The US Appeals Court has denied a request from a MegaUpload user to intervene on his behalf and help him get his files back. Kyle Goodwin, a sports videographer, has spent years in attempts to get his non-infringing files back, which remain under lock and key.
It’s been more than 5 years since MegaUpload’s shutdown, in result of which millions of users lost access to their personal files. One of them is Kyle Goodwin, who operates a sports video company in Ohio and stored large videos he created himself on MegaUpload. A few months after the raid he asked the court to help him get his personal property back, but unsuccessfully: the District Court still hasn’t issued an order to allow former MegaUpload users to retrieve their data. Many users filed requests assisted by the Electronic Frontier Foundation (EFF), but also unsuccessfully.
Kyle Goodwin went as far as to urge the Appeals Court to intervene, claiming that the US Government’s apparent disregard for the rights of former site users hurt innocent bystanders. The EFF even hoped that it would break through the 5-year log-jam, but the Appeals Court denied the request, saying that it did not find on the record that the District Court has refused to adjudicate the matter – even despite the fact that Goodwin’s motion has been pending for too long without decision.
Although the Appeals Court can intervene in cases where a District Court refuses to make a decision, it decided not to do this in Goodwin’s case. In other words, the stalemate continues, even after 5 years, and MegaUpload users’ data remains out of reach, with disappearing hope to be reunited with their files. One of the reasons is that the hard drives which contain those files become unreadable at their storage sites because of gathering dust for such a long time.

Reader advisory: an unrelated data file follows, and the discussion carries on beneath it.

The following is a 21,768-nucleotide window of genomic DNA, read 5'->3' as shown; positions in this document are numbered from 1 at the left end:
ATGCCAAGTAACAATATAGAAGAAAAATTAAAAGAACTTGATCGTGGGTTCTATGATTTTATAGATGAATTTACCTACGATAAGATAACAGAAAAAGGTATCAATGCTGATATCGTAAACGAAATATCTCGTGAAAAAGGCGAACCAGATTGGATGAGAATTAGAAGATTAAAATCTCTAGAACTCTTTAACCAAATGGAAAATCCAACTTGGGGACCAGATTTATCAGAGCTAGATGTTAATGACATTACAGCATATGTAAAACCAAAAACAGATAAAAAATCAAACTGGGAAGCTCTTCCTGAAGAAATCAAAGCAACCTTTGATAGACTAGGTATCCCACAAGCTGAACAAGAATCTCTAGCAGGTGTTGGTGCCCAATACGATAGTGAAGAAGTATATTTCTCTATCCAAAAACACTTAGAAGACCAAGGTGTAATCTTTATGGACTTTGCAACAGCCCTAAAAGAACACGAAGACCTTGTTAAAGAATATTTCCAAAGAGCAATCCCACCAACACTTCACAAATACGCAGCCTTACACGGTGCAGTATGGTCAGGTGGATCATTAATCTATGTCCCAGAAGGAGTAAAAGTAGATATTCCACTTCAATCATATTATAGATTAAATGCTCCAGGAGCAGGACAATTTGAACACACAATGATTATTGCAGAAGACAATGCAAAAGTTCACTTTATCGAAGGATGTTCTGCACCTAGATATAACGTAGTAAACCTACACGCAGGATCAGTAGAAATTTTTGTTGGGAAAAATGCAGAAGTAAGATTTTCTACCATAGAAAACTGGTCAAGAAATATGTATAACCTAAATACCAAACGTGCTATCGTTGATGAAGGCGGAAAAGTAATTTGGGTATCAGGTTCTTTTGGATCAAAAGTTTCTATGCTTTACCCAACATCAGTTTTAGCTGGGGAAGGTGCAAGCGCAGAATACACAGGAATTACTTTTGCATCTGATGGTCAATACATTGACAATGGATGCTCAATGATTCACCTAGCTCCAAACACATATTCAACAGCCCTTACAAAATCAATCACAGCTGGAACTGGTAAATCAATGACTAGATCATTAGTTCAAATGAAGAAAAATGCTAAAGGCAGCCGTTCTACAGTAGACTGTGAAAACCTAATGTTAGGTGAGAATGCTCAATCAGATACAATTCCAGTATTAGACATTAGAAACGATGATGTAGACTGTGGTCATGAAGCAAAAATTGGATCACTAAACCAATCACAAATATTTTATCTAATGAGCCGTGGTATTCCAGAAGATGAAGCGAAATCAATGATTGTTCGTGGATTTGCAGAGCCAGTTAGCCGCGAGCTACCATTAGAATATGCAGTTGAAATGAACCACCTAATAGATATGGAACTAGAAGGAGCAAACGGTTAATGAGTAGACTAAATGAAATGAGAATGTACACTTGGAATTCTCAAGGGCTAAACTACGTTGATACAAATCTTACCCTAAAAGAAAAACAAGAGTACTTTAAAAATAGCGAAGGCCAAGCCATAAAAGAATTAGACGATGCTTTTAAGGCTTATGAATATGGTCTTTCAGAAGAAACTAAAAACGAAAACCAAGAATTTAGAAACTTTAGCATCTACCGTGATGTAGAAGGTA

Nevertheless, Kyle Goodwin and the EFF are not giving up, saying that they are going to continue their efforts to return the files to the rightful owners. The EFF issued a statement telling about their disappointment with the Appeals Court’s refusal to step in to take the case forward. The foundation promised to continue asking the district court to act on MegaUpload users’ requests.
Thanks to TorrentFreak for providing the source of the article.
Wednesday, May 10th, 2017
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